Cotton: Sustainability Project Tops Million-Bale Mark In U.S. Last Year

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    The Better Cotton Initiative (BCI) today marked the end of its fourth season of operation in the United States and announced that in 2017 more than 1 million bales of cotton were produced by American farms participating in the Better Cotton licensing program.

    The global non-profit promotes sustainable cotton production. According to today’s release, its program now covers about 15% of the world’s production.

    “We launched in the United States in 2014, in response to our retailer and brand members, who wanted to source U.S. grown cotton that meets the Better Cotton Standard for social and environmental performance,” said Scott Exo, BCI U.S.A Country Manager. “Since then, along with our industry partners, we’ve now grown to include 366 farmers in 14 states, who now grow 5% of U.S. cotton.”

    Key to BCI’s rapid growth in the U.S. has been an innovative ‘group assurance’ approach to managing the requirements for participating farms. Growers participate as a part of a grower group, joining together with other growers in their area.

    A BCI Group Assurance Implementing Partner — typically from a coop, merchant, gin or grower association — provides farm-level support, helps growers understand licensing requirements, gathers data, conducts farm monitoring and coordinates 3rd-party verification. BCI provides training and support to the partners.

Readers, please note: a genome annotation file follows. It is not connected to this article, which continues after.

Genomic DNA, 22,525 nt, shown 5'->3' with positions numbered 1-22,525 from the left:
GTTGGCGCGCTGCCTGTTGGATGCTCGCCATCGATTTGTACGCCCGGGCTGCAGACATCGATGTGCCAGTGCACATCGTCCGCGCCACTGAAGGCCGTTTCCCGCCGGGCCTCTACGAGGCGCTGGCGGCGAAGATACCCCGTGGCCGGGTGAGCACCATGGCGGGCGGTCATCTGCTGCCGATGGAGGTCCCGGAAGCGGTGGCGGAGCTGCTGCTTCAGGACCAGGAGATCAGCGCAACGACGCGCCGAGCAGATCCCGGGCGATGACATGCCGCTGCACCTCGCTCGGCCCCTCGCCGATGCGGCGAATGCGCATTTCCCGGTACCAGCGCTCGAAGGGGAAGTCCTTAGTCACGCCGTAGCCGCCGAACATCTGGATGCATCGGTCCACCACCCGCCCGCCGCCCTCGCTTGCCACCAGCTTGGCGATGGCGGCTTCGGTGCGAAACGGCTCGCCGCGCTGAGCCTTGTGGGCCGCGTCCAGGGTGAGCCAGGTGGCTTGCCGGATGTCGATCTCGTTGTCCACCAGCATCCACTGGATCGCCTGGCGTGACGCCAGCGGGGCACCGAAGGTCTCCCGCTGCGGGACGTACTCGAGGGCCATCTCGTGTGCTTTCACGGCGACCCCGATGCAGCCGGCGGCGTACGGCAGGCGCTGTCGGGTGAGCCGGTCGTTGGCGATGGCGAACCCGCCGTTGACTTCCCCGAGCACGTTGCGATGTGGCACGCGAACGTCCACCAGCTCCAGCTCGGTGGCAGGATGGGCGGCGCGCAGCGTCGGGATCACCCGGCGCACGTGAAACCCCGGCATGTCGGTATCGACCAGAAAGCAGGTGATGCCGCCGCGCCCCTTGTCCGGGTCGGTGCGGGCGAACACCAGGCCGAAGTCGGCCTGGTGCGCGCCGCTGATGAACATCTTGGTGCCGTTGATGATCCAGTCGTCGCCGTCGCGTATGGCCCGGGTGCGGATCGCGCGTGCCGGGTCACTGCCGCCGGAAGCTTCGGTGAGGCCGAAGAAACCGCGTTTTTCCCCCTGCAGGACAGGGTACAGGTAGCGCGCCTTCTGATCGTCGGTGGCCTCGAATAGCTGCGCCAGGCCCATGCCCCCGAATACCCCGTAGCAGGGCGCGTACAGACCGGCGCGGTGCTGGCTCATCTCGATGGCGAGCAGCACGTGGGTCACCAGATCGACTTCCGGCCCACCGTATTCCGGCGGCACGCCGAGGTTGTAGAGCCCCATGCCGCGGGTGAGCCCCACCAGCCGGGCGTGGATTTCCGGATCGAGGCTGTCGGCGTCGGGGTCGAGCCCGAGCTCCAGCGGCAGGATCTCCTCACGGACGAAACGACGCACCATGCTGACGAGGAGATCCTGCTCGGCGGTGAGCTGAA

Among the partners now managing BCI assurance groups are U.S. offices of all the major global cotton trading companies, as well as several regional merchants, marketing coops and one Texas gin. And several local gin managers are helping with data-gathering and verification visits.

    “The group approach has enabled merchants and others to respond to this demand by helping farmers participate,” said Exo, the U.S.A country manager. “But it also holds great potential to advance a fundamental goal of the BCI program—continuous improvement.

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    “Nearly all U.S. farms meet the core requirements for licensing. But unlike many other certification programs, which merely emphasize compliance, the Better Cotton Standard System also measures and encourages ongoing improvements, in things like water stewardship, soil health, and worker well-being. BCI participation creates a framework to assess and accelerate improvement, with the active encouragement of our partners.”

    Cheryl Luther, manager at Black Oak Gin in northeast Arkansas, has been working with the BCI program since its first year in the U.S..

    “I’ve encouraged our farmers to participate as a way to benchmark themselves against globally recognized standards, set goals for ongoing improvements and meet growing expectations from brands, retailers and their customers — not just about where their cotton comes from, but how it’s grown,” she said. “And it adds the increasingly important layer of independent verification.”

    Rapid growth in the number of U.S. BCI partners, farms and bales is in direct response to parallel growth in BCI retailers and brand members, many of whom are setting aggressive targets for their use of Better Cotton, according to BCI’s announcement today.

    In the last three years, North American brands like Target, Gap, Tommy Hilfiger, Calvin Klein, Guess, Williams-Sonoma and others have joined earlier BCI members like Nike, Inc., American Eagle Outfitters, ANN Inc., VF Group and Levi Strauss.

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